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Jun 14, 2012

Treating Prediabetes Can Prevent Full-Blown Diabetes

Researchers found that people achieving normal blood sugar levels, even for a short period of time, were significantly less likely to develop diabetes.

Diabetes statistics are hard to ignore. Diabetes affects nearly 26 million Americans, many of whom are completely unaware of their condition. And worse, more than a third of U.S. adults have elevated blood sugar, known as prediabetes, which is a warning sign for the full-blown condition. Because diabetes can lead to serious health complications, such as heart disease and kidney failure, the more we know about prevention the better.  In a recent study published in The Lancet, researchers have come one step closer to understanding this disease.

During this study, nearly 2,000 patients with prediabetes participated in various interventions to help promote blood sugar control. After following these patients for up to 7 years, researchers found that those achieving normal blood sugar, even for a short period of time, were significantly less likely to develop diabetes. This was true across the board, regardless of which intervention patients received.

So why are these findings so important? They could help identify patients with the best shot at preventing or delaying the development of diabetes, who could benefit the most from aggressive treatment. For the individual patient, the opportunity to delay or even prevent developing this condition is very important, since diabetes requires close care and puts the body at increased risk for serious complications. On a national scale, opportunities are even greater. With one-third of Americans already prediabetic, preventing diabetes in even a fraction of this population could save millions of lives. Although further research is still needed on the topic, initial findings are promising and could lead to a better understanding of diabetes and how to prevent it.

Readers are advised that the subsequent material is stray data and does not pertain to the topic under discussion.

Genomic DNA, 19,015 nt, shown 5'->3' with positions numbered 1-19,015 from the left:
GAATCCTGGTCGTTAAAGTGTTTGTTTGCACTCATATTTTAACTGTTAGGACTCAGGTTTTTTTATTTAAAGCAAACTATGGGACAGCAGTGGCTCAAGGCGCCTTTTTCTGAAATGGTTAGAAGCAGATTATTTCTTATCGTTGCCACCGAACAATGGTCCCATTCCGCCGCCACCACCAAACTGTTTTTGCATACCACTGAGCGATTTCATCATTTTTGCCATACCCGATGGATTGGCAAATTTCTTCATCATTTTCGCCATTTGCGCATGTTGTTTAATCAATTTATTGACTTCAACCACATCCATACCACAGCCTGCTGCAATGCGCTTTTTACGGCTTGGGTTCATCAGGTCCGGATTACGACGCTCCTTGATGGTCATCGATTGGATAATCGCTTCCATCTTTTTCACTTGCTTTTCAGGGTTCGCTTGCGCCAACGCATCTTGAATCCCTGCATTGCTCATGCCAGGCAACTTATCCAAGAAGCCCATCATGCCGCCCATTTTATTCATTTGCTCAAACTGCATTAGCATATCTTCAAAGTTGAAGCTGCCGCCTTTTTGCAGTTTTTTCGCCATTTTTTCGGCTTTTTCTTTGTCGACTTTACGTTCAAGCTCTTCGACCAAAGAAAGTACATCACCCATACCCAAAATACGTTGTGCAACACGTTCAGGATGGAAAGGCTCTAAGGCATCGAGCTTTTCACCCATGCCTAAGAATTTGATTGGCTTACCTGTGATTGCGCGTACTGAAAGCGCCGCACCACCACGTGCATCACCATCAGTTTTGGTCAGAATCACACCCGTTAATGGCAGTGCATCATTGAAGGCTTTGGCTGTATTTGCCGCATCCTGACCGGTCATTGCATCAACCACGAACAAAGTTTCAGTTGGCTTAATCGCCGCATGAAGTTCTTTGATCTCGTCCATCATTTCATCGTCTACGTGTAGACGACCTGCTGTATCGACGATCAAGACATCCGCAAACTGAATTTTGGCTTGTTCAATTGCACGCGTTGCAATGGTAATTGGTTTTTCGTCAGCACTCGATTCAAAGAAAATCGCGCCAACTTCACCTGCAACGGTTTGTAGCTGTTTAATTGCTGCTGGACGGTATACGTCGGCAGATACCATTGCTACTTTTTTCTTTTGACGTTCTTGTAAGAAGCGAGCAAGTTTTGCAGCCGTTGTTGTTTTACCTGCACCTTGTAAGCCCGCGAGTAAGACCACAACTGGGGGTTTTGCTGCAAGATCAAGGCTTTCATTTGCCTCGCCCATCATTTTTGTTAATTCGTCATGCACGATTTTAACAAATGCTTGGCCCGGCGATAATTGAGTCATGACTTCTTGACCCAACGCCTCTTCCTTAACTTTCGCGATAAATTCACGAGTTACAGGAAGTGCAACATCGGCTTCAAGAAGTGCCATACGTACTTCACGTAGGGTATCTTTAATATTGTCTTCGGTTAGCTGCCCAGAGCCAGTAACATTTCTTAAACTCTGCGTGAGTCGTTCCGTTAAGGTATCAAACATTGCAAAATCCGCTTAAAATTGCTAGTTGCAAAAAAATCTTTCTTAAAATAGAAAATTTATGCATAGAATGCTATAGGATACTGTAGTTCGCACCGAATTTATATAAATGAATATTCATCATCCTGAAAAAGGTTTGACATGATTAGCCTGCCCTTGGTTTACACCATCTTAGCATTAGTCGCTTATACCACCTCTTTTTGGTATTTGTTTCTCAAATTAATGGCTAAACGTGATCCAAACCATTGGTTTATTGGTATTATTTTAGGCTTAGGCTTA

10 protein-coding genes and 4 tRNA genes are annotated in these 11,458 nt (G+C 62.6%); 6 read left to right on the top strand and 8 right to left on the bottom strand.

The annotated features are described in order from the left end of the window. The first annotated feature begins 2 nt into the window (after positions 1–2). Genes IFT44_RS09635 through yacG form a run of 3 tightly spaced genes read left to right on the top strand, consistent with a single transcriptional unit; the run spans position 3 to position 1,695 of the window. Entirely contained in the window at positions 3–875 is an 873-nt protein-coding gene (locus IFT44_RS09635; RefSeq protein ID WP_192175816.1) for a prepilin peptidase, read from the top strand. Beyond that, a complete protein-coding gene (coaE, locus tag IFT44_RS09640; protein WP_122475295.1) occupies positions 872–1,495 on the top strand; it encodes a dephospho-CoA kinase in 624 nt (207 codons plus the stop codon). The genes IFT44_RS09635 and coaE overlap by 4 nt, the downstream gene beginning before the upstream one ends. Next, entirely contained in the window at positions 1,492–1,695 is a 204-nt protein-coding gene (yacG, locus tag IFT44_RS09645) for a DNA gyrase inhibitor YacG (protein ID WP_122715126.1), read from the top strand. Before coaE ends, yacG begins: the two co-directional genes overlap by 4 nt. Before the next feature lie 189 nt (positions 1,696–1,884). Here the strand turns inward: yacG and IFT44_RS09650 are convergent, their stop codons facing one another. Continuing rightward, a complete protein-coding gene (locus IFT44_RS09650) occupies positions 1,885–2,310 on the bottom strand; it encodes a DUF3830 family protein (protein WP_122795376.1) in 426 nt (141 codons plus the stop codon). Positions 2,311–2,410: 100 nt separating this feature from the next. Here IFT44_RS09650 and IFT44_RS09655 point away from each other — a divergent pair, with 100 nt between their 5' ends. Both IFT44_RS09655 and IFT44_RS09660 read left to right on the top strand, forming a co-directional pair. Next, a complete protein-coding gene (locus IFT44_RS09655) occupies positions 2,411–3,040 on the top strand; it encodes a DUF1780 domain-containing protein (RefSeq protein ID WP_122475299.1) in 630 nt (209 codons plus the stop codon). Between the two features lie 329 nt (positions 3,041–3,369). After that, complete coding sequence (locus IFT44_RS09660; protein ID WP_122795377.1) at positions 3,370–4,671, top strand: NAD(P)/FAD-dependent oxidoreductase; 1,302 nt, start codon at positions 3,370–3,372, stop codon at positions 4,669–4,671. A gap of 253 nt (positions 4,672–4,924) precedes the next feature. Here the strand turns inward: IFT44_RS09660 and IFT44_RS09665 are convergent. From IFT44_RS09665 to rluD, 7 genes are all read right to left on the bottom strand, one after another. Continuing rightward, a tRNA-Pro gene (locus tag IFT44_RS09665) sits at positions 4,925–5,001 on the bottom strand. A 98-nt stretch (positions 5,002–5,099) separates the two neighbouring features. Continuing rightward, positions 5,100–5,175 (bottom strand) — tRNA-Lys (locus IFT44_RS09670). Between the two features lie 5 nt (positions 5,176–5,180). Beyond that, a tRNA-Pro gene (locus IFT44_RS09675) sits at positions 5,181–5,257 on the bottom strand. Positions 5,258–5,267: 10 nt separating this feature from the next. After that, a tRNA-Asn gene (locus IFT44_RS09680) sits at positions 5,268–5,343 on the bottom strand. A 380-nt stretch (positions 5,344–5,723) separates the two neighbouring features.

Questions for You to Consider

  • What is the difference between Type 1 and Type 2 diabetes?

  • Type 1 diabetes occurs when the body does not produce any insulin—a hormone that converts sugar into energy. This type of diabetes is often diagnosed in children and young adults and cannot be prevented. Type 2 diabetes, however, occurs when the body resists insulin or does not produce enough insulin, and can be prevented in some patients.
  • How can I prevent Type 2 diabetes?

  • Although exactly why some individuals develop Type 2 diabetes and some don’t, there are some known risk factors for this condition, like being overweight and inactive. There are also risk factors that can’t be controlled, such as family history, age and race.

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Sitting Less Reduces Risk for Diabetes

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